To remove the smell of garlic on your hands, lightly wet them and rub along something that is stainless steel, like a faucet. Works like a charm!

-Josie + Nina

Helpful Tips

whole heads of garlic ready for roasting with salt and pepper

Make ahead

The whole benefit of roasting your own garlic is so that it’s ready whenever the recipe or mood strikes. You can make it right before you need it or up to a week ahead.

Storing

In a jar: There are lots of theories on how to store roasted garlic but one of my favorite is putting the roasted, peeled cloves in a jar covered with olive oil. Voila! Now you have garlic flavored olive oil that can be used in salad dressings, for sauteeing veggies or chicken and more. Store for up to 2 weeks.

In a ziploc: Store for up to 7 days.

Freezing

Roasted garlic can be frozen. Just lie flat on a baking sheet and freeze the individual cloves until firm. Then place in a freezer safe storage bag or container and use within 3 months.

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whole heads of roasted garlic in a muffin tin.
5 from 3 votes

Roasted Garlic

Everything you need to know about garlic. Learn how to roast garlic, ways to store it and ideas where to use garlic in your favorite recipes.
Prep Time:1 minute
Cook Time:40 minutes
Total Time:41 minutes
Servings 1 head of garlic

Equipment

  • foil
  • muffin tin or small dish with sides

Ingredients
 

Instructions

  • Preheat the oven to 350°.
  • Using a sharp knife. slice off the top of the head of garlic about ¼-½" to expose the tops of each clove.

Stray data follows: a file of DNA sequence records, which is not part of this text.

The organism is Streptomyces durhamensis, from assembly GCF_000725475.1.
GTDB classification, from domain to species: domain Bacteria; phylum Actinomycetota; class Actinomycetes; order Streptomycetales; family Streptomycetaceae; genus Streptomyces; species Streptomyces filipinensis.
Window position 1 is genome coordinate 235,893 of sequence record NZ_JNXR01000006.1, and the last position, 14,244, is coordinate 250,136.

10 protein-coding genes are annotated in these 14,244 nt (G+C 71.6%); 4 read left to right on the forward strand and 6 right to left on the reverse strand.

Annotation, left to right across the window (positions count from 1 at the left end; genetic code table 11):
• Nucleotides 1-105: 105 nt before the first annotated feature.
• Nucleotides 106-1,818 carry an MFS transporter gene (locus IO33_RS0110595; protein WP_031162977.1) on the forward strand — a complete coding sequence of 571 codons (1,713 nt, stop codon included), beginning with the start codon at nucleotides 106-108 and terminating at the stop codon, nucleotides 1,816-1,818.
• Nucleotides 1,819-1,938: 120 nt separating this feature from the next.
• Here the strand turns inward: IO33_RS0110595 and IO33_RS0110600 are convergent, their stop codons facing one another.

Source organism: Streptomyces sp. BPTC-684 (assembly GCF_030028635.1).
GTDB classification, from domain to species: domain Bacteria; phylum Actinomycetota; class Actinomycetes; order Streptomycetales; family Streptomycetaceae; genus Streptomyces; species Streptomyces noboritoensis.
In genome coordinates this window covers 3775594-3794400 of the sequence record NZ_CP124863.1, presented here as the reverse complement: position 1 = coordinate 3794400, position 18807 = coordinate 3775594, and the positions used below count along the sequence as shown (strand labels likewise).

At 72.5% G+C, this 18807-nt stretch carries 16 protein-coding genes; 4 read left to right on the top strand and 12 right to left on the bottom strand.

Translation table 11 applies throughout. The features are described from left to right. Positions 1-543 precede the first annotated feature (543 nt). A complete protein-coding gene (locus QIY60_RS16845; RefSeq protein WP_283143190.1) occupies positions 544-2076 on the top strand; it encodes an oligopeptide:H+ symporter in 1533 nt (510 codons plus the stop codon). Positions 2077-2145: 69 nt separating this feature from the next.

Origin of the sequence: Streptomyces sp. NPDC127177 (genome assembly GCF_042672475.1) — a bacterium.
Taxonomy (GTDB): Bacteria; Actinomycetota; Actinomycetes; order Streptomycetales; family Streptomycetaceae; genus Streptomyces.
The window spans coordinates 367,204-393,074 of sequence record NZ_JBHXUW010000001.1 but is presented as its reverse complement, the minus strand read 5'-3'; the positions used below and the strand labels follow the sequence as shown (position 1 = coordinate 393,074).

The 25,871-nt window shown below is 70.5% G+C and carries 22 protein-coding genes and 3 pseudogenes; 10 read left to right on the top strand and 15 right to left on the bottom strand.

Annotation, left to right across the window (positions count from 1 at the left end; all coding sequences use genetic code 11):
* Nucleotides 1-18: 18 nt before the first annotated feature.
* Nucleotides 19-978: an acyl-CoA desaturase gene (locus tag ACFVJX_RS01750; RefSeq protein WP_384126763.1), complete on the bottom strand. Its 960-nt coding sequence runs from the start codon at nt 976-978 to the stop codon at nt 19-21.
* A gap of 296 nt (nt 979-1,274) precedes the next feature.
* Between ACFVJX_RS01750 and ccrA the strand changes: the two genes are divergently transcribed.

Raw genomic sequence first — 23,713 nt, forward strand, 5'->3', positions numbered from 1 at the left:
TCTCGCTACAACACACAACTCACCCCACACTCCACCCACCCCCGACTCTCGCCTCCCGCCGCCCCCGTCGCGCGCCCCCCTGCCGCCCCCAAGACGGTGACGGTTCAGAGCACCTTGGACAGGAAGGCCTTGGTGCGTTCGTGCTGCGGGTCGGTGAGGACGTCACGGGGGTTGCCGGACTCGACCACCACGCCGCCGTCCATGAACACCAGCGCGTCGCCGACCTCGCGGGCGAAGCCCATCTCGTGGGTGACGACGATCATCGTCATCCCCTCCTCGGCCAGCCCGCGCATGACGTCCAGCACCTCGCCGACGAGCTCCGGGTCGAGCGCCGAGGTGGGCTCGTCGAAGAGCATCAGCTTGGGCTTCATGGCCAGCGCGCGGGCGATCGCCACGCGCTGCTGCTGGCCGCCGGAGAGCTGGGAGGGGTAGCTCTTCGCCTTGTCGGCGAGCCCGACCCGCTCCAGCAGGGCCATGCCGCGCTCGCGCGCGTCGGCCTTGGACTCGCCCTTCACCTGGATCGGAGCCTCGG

• Place the whole head on a small square of foil, large enough to wrap around the garlic.
  • Drizzle with olive oil. Sprinkle over salt and pepper.
  • Pull the foil up around the sides of the garlic making a little purse shape.
  • Roast in the oven for 40 minutes. (p.s. your house is going to smell great!)
  • Cool until the garlic can be handled without burning your hands. Hold the head of garlic in your palm and gently squeeze until each clove pops out of the skin.
  • Store in a glass jar covered with olive oil for up to two weeks. Or freeze the peeled cloves on a parchment covered baking sheet for 30 minutes until firm. Toss in a freezer bag or container for up to three months.

Notes

To roast without aluminum foil:
  • Place cut, whole head or cloves (in paper) in muffin tin or small custard cup with sides.
  • Drizzle over olive oil and season with salt and pepper.
  • Roast in a 350˚ preheated oven for about 30 minutes until caramelized.
  • Follow directions above for removing garlic from head.
Storage:
In a jar: There are lots of theories on how to store roasted garlic but one of my favorite is putting the roasted, peeled cloves in a jar covered with olive oil. Voila! Now you have garlic flavored olive oil that can be used in salad dressings, for sauteeing veggies or chicken and more. Store for up to 2 weeks.
Freezer: Remove cloves from the garlic once roasted. Place on a parchment covered baking sheet in the freezer for about 30 minutes until firm. Remove to a freezer safe container or ziploc for up to 3 months. Pull out what you need and let soften on the counter for about 10-15 minutes.
Air fryer instructions. Preheat your air fryer according to the manufacturer’s directions to 375˚. Follow the directions for preparing the garlic and place the garlic in the air fryer basket and roast for 15 minutes until golden.
Course: Appetizer, bread, Main Course, Side Dish
Cuisine: Italian, Mediterranean
Diet: Gluten Free, Vegan, Vegetarian
Author: Lori Murphy
Did you make this recipe? Tag @josieandnina or tag #josieandnina!

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2 Comments

    1. Thanks Kat! It works like a charm – especially if you’re doing a lot at one time to have on hand. Is there ever enough garlic? 🧄